The term “secular priesthood” I am borrowing from the distinguished British philosopher and intellectual historian Isaiah Berlin. He was referring to Communist intellectuals who defended the state religion and the crimes of power. To be sure, not all Soviet intellectuals joined the secular priesthood. There were the commissars, who defended and administered power, and the dissidents, who challenged power and its crimes.
We honor the dissidents and condemn the commissars, rightly of course. Within the Soviet tyranny, however, quite the opposite was true – also of course.
The distinction between “commissars” and “dissidents” traces back to the earliest recorded history, as does the fact that, internally, the commissars are commonly respected and privileged, and the dissidents despised and often punished.
Consider the Old Testament. There is an obscure Hebrew word that is translated as “prophet” in English (and, similarly, other Western languages). It means something like “intellectual.” The prophets offered critical geopolitical analysis and moral critique and counsel. Many centuries later, they were honored; at the time, they were not exactly welcomed. There were also “intellectuals” who were honored: the flatterers at the courts of the kings. Centuries later, they were denounced as “false prophets.” The prophets were the dissidents, the false prophets the commissars.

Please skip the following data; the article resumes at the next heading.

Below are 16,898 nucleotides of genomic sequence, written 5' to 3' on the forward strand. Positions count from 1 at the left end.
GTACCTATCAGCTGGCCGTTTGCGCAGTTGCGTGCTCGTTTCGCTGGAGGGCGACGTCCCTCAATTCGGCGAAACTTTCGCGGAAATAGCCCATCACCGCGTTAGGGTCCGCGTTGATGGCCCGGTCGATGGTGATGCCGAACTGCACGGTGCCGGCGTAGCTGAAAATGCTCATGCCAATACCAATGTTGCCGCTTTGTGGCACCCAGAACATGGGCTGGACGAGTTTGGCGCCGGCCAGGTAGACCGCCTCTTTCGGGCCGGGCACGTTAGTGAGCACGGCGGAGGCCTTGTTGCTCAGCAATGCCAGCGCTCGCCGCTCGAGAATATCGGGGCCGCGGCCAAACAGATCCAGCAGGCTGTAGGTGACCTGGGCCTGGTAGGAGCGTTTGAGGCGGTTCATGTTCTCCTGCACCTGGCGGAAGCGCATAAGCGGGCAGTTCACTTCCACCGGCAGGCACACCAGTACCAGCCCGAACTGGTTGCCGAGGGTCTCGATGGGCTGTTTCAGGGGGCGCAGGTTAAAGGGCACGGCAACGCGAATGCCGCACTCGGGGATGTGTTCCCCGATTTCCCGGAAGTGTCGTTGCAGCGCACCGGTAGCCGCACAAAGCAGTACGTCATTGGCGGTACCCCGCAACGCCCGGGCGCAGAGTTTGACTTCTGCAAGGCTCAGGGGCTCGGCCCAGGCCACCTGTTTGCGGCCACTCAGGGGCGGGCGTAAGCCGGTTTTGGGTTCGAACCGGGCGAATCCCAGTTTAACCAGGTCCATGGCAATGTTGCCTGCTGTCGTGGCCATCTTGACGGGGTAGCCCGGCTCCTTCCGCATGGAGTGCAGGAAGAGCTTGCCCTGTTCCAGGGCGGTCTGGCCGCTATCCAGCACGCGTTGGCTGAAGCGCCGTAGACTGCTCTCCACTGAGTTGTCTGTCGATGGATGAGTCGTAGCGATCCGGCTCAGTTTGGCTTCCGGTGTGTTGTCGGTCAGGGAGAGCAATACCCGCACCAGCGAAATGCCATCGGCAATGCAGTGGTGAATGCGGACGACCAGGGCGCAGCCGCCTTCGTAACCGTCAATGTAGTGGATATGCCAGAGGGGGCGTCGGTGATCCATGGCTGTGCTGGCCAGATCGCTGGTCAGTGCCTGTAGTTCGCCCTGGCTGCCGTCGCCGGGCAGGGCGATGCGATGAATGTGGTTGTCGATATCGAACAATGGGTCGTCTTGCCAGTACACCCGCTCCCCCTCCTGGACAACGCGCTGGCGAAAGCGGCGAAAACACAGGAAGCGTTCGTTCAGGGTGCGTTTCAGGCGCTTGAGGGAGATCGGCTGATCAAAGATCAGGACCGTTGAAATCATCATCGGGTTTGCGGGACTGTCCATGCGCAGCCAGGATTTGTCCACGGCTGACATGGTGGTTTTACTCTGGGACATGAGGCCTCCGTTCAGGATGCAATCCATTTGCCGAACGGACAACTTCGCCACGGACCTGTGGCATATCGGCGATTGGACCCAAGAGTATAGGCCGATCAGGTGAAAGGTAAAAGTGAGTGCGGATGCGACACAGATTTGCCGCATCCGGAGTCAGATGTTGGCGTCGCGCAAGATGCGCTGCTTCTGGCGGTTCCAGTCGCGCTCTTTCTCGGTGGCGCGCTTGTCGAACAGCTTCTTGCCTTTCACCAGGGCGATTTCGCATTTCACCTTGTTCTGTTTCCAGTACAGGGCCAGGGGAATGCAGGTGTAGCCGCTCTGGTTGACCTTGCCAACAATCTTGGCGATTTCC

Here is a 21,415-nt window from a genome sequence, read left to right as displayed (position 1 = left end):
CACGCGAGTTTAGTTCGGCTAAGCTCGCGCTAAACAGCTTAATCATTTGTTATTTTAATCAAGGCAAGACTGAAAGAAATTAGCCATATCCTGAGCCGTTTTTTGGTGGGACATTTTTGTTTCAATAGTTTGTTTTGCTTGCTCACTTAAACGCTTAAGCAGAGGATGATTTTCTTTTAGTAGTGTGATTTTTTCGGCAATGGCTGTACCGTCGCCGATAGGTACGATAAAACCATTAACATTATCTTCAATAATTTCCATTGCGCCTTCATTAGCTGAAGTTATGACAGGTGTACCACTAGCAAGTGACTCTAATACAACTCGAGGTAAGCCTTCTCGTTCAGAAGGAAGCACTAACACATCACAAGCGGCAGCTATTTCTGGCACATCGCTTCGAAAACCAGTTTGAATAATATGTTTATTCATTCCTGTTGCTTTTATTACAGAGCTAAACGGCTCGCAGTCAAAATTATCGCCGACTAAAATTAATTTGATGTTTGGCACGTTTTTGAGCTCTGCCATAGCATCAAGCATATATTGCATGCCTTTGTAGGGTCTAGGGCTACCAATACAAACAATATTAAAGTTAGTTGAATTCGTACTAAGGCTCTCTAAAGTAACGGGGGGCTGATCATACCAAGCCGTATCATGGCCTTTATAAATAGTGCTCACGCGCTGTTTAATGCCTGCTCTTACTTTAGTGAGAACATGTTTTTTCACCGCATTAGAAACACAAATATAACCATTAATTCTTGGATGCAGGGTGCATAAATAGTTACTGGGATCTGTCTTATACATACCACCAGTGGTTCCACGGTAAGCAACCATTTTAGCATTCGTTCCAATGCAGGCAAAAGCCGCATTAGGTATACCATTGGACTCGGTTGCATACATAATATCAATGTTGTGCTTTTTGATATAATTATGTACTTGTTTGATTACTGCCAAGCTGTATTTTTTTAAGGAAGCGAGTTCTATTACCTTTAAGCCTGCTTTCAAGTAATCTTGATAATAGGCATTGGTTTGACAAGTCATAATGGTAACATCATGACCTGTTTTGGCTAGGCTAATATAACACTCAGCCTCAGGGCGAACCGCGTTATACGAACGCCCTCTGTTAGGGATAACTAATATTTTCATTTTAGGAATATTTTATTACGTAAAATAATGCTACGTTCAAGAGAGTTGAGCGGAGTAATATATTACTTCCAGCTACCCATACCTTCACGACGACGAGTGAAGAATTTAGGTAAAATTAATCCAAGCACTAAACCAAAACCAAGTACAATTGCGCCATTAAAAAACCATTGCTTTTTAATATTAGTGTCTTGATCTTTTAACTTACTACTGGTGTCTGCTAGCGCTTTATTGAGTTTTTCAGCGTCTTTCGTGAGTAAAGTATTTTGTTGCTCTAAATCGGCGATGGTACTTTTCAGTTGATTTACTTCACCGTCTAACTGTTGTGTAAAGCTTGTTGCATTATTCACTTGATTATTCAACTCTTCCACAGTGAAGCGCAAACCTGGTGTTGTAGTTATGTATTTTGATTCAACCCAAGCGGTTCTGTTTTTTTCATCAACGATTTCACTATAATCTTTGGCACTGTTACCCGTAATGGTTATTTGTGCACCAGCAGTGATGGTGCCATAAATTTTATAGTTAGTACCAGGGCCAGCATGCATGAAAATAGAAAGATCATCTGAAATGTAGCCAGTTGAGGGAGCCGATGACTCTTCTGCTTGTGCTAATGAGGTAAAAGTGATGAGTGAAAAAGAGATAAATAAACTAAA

There have been innumerable examples in the same era and since. That raises a useful question for us: Are our own societies an exception to the historical rule? I think not: they conform to the rule rather closely.